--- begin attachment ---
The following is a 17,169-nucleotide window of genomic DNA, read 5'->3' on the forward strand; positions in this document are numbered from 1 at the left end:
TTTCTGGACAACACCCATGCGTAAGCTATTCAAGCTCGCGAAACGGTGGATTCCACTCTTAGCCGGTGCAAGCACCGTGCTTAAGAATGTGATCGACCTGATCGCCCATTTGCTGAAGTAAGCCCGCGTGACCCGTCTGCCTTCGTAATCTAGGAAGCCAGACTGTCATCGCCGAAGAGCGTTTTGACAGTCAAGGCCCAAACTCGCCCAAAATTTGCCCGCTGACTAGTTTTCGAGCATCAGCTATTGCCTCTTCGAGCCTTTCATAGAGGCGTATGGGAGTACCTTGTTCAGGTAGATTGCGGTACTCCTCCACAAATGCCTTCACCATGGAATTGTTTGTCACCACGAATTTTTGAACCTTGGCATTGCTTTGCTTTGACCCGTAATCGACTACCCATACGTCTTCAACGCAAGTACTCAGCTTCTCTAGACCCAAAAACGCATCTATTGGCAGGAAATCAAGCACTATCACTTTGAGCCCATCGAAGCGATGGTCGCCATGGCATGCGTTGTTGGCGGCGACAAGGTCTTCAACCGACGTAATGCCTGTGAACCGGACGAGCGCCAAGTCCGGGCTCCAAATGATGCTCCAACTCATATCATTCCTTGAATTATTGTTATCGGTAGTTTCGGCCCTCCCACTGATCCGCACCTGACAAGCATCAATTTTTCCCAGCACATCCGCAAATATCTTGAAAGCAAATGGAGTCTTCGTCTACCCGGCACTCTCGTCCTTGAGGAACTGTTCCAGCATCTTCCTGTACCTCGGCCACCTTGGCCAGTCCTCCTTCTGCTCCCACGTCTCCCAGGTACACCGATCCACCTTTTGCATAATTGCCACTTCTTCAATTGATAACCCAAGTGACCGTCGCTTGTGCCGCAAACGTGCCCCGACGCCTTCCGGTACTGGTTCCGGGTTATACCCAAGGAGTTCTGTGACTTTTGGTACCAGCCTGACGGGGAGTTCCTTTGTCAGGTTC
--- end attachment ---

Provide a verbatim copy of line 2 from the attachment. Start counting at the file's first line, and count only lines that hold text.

TTTCTGGACAACACCCATGCGTAAGCTATTCAAGCTCGCGAAACGGTGGATTCCACTCTTAGCCGGTGCAAGCACCGTGCTTAAGAATGTGATCGACCTGATCGCCCATTTGCTGAAGTAAGCCCGCGTGACCCGTCTGCCTTCGTAATCTAGGAAGCCAGACTGTCATCGCCGAAGAGCGTTTTGACAGTCAAGGCCCAAACTCGCCCAAAATTTGCCCGCTGACTAGTTTTCGAGCATCAGCTATTGCCTCTTCGAGCCTTTCATAGAGGCGTATGGGAGTACCTTGTTCAGGTAGATTGCGGTACTCCTCCACAAATGCCTTCACCATGGAATTGTTTGTCACCACGAATTTTTGAACCTTGGCATTGCTTTGCTTTGACCCGTAATCGACTACCCATACGTCTTCAACGCAAGTACTCAGCTTCTCTAGACCCAAAAACGCATCTATTGGCAGGAAATCAAGCACTATCACTTTGAGCCCATCGAAGCGATGGTCGCCATGGCATGCGTTGTTGGCGGCGACAAGGTCTTCAACCGACGTAATGCCTGTGAACCGGACGAGCGCCAAGTCCGGGCTCCAAATGATGCTCCAACTCATATCATTCCTTGAATTATTGTTATCGGTAGTTTCGGCCCTCCCACTGATCCGCACCTGACAAGCATCAATTTTTCCCAGCACATCCGCAAATATCTTGAAAGCAAATGGAGTCTTCGTCTACCCGGCACTCTCGTCCTTGAGGAACTGTTCCAGCATCTTCCTGTACCTCGGCCACCTTGGCCAGTCCTCCTTCTGCTCCCACGTCTCCCAGGTACACCGATCCACCTTTTGCATAATTGCCACTTCTTCAATTGATAACCCAAGTGACCGTCGCTTGTGCCGCAAACGTGCCCCGACGCCTTCCGGTACTGGTTCCGGGTTATACCCAAGGAGTTCTGTGACTTTTGGTACCAGCCTGACGGGGAGTTCCTTTGTCAGGTTC